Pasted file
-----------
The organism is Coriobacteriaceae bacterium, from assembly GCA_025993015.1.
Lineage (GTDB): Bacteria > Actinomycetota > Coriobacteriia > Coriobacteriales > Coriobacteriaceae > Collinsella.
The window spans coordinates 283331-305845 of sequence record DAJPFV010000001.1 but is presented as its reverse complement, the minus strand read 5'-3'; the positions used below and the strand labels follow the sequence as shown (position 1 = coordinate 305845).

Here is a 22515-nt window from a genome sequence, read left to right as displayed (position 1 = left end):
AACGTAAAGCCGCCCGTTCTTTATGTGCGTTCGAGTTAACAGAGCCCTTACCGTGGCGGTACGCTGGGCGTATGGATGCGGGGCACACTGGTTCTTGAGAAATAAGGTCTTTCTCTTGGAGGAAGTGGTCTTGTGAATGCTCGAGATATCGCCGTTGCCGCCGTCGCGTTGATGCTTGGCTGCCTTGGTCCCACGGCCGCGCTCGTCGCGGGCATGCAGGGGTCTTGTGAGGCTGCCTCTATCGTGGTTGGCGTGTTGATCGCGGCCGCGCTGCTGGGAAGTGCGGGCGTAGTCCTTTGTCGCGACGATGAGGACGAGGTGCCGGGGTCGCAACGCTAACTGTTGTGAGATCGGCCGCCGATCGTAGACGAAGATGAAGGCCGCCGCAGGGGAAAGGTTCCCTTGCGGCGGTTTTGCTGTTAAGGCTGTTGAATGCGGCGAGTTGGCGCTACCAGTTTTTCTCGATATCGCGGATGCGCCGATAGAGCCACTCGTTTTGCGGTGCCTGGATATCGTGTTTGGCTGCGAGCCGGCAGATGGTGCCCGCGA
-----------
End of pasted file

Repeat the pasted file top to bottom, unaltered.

The organism is Coriobacteriaceae bacterium, from assembly GCA_025993015.1.
Lineage (GTDB): Bacteria > Actinomycetota > Coriobacteriia > Coriobacteriales > Coriobacteriaceae > Collinsella.
The window spans coordinates 283331-305845 of sequence record DAJPFV010000001.1 but is presented as its reverse complement, the minus strand read 5'-3'; the positions used below and the strand labels follow the sequence as shown (position 1 = coordinate 305845).

Here is a 22515-nt window from a genome sequence, read left to right as displayed (position 1 = left end):
AACGTAAAGCCGCCCGTTCTTTATGTGCGTTCGAGTTAACAGAGCCCTTACCGTGGCGGTACGCTGGGCGTATGGATGCGGGGCACACTGGTTCTTGAGAAATAAGGTCTTTCTCTTGGAGGAAGTGGTCTTGTGAATGCTCGAGATATCGCCGTTGCCGCCGTCGCGTTGATGCTTGGCTGCCTTGGTCCCACGGCCGCGCTCGTCGCGGGCATGCAGGGGTCTTGTGAGGCTGCCTCTATCGTGGTTGGCGTGTTGATCGCGGCCGCGCTGCTGGGAAGTGCGGGCGTAGTCCTTTGTCGCGACGATGAGGACGAGGTGCCGGGGTCGCAACGCTAACTGTTGTGAGATCGGCCGCCGATCGTAGACGAAGATGAAGGCCGCCGCAGGGGAAAGGTTCCCTTGCGGCGGTTTTGCTGTTAAGGCTGTTGAATGCGGCGAGTTGGCGCTACCAGTTTTTCTCGATATCGCGGATGCGCCGATAGAGCCACTCGTTTTGCGGTGCCTGGATATCGTGTTTGGCTGCGAGCCGGCAGATGGTGCCCGCGA